Remembering the Dreamer by Afrika Williams

Growing up as a little girl in Memphis, I often heard the grown folks speak about how Dr. King came to help black sanitation workers in their stand for equality. The black sanitation workers had long endured racial discrimination, severely inequitable pay, and unsafe working conditions. They had attempted to organize a labor union and negotiate fair pay, but those efforts were unsuccessful, because alone they were not strong enough to stand up to the city officials who helped uphold the inequities.

City officials repeatedly failed to address legitimate complaints about the dangerous working conditions the black sanitation workers were subjected to, but after fellow workers including Echol Cole and Robert Walker were crushed to death in garbage compactors, the workers began to strike, and the community began to get involved. Eventually, Dr. King, other influential black ministers, and members of the community: men, women, black and white came to stand with the sanitation workers as they marched and declared their slogan “I AM A MAN.” 

I AM A MAN Mural on S Main Street in Memphis, TN. The mural is a tribute to the Memphis Sanitation Workers who went on strike for equality during the Civil Rights Movement.









Image Credit: Afrika Williams (Mural Artist: Marcellous Lovelace) 

Dr. King’s presence and unity with the black sanitation workers brought national attention to their plight. Because of his influence and willingness to support the workers in their efforts to get fair pay and better treatment others took notice and were inspired to also stand with them. Dr. King’s courageous and compassionate support ultimately helped bring change, but he gave his life for that change when he was assassinated following his “I’ve Been to the Mountaintop” speech which seemed to foreshadow his death.    

Dr. King was a great leader, a champion for civility, and a model of courage and selflessness. The lessons I learned from his legacy have influenced how I see the world and how I see people. I am more compassionate and mission-driven. I feel compelled to bring light to situations of inequity and injustice, and I am driven to help make my community and the people around me better.   

From Dr. King’s example, I learned: the necessity of equality for all men and women; the importance of using your influence for the good of others, and the duty of standing up for those who cannot stand up for themselves.

When people who are perceived as powerless stand up to inequity and injustice, we should help them stand stronger by standing with them. I believe, whether it is people with disabilities being shut out of employment due to misperceptions about their abilities and capacity to contribute; equally qualified women being paid less to do the same job as men, or black men being killed by police disproportionately, we should be concerned and compelled to act. Equality should not be afforded or denied based on power, privilege, or people’s differences. We all need equality because imbalance breeds contention and conflict, but fairness creates an environment in which we all can thrive.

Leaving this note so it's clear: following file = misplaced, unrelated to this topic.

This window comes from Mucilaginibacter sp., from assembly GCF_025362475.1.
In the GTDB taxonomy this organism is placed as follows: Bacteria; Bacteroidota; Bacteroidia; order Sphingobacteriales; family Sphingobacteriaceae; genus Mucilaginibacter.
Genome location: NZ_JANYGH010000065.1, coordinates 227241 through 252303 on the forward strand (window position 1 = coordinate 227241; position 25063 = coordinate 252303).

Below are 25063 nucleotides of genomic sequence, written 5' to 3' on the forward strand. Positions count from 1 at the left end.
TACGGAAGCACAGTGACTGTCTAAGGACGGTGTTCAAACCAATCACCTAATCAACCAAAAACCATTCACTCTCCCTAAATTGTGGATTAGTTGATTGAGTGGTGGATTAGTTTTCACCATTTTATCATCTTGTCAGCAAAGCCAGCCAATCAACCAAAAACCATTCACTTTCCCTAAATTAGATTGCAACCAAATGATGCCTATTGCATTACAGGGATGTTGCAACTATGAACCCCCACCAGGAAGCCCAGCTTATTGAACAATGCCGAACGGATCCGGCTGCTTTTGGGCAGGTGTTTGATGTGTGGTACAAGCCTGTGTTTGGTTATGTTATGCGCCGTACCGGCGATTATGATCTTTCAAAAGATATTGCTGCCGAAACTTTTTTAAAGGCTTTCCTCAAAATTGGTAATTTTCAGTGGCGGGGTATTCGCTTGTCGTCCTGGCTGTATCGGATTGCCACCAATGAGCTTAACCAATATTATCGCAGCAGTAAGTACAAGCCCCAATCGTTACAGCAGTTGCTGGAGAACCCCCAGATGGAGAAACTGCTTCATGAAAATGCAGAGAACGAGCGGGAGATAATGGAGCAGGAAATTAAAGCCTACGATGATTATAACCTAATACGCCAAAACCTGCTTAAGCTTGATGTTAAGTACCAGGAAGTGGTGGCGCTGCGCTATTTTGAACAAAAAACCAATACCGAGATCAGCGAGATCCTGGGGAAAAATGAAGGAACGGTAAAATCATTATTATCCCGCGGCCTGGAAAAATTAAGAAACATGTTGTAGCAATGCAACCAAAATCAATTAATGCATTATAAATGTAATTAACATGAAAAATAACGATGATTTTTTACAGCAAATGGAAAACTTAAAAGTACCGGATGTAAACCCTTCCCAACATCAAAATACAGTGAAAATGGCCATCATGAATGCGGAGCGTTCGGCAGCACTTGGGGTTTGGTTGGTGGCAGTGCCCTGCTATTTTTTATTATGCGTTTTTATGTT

Some may say, “I can't be an advocate; it will cost me too much: too much time, too much privacy, maybe my reputation, and depending on the cause, maybe my life.” I understand. But, imagine where we would be if Dr. King and other advocates and champions had taken the same position. To counter the voice of fear that tells us to remain neutral or to stay quiet, I share my favorite quote from Dr. King, “An individual has not started living until he can rise above the narrow confines of his individualistic concerns to the broader concerns of all humanity.”

I believe we must be advocates for equality because equality makes the world better for all. As a society and as individuals, we have much to gain. As Dr. King wrote in a letter when he was jailed in Birmingham, “Injustice anywhere is a threat to justice everywhere. We are caught in an inescapable network of mutuality, tied in a single garment of destiny. Whatever affects one directly, affects all indirectly.”

The dream still lives. There is still work to be done. Let's keep working to make the dream a reality.

Let us honor the Dreamer through action.


Honey, M. (2017, October 8). Memphis Sanitation Strike. Retrieved from URL

Conover, T. (2018, January) The Strike That Brought MLK to Memphis. Retrieved from URL


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